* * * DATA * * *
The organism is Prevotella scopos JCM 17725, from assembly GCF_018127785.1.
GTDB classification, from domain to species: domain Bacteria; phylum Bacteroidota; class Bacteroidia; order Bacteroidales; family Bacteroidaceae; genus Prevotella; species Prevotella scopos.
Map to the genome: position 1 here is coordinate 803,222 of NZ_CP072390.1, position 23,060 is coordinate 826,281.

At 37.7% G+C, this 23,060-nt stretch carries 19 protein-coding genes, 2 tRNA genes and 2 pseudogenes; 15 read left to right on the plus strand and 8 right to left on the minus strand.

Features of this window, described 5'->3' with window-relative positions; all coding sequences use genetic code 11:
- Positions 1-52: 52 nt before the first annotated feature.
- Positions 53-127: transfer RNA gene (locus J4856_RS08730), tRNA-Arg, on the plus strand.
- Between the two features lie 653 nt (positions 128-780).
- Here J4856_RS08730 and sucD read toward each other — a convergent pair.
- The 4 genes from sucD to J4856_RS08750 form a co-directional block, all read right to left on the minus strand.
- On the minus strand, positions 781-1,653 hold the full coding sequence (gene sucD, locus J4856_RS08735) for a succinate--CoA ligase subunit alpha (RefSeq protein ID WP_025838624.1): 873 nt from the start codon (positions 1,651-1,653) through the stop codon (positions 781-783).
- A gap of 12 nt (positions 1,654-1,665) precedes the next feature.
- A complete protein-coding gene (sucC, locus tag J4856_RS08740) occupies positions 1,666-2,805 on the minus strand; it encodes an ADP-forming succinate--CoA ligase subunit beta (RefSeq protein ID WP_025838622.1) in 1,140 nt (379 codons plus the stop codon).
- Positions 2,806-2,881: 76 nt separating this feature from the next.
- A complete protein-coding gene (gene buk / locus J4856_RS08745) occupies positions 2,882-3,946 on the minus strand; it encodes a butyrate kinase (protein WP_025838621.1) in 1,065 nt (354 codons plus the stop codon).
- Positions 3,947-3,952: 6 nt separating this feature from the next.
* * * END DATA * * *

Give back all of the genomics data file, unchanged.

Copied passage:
The organism is Prevotella scopos JCM 17725, from assembly GCF_018127785.1.
GTDB classification, from domain to species: domain Bacteria; phylum Bacteroidota; class Bacteroidia; order Bacteroidales; family Bacteroidaceae; genus Prevotella; species Prevotella scopos.
Map to the genome: position 1 here is coordinate 803,222 of NZ_CP072390.1, position 23,060 is coordinate 826,281.

At 37.7% G+C, this 23,060-nt stretch carries 19 protein-coding genes, 2 tRNA genes and 2 pseudogenes; 15 read left to right on the plus strand and 8 right to left on the minus strand.

Features of this window, described 5'->3' with window-relative positions; all coding sequences use genetic code 11:
- Positions 1-52: 52 nt before the first annotated feature.
- Positions 53-127: transfer RNA gene (locus J4856_RS08730), tRNA-Arg, on the plus strand.
- Between the two features lie 653 nt (positions 128-780).
- Here J4856_RS08730 and sucD read toward each other — a convergent pair.
- The 4 genes from sucD to J4856_RS08750 form a co-directional block, all read right to left on the minus strand.
- On the minus strand, positions 781-1,653 hold the full coding sequence (gene sucD, locus J4856_RS08735) for a succinate--CoA ligase subunit alpha (RefSeq protein ID WP_025838624.1): 873 nt from the start codon (positions 1,651-1,653) through the stop codon (positions 781-783).
- A gap of 12 nt (positions 1,654-1,665) precedes the next feature.
- A complete protein-coding gene (sucC, locus tag J4856_RS08740) occupies positions 1,666-2,805 on the minus strand; it encodes an ADP-forming succinate--CoA ligase subunit beta (RefSeq protein ID WP_025838622.1) in 1,140 nt (379 codons plus the stop codon).
- Positions 2,806-2,881: 76 nt separating this feature from the next.
- A complete protein-coding gene (gene buk / locus J4856_RS08745) occupies positions 2,882-3,946 on the minus strand; it encodes a butyrate kinase (protein WP_025838621.1) in 1,065 nt (354 codons plus the stop codon).
- Positions 3,947-3,952: 6 nt separating this feature from the next.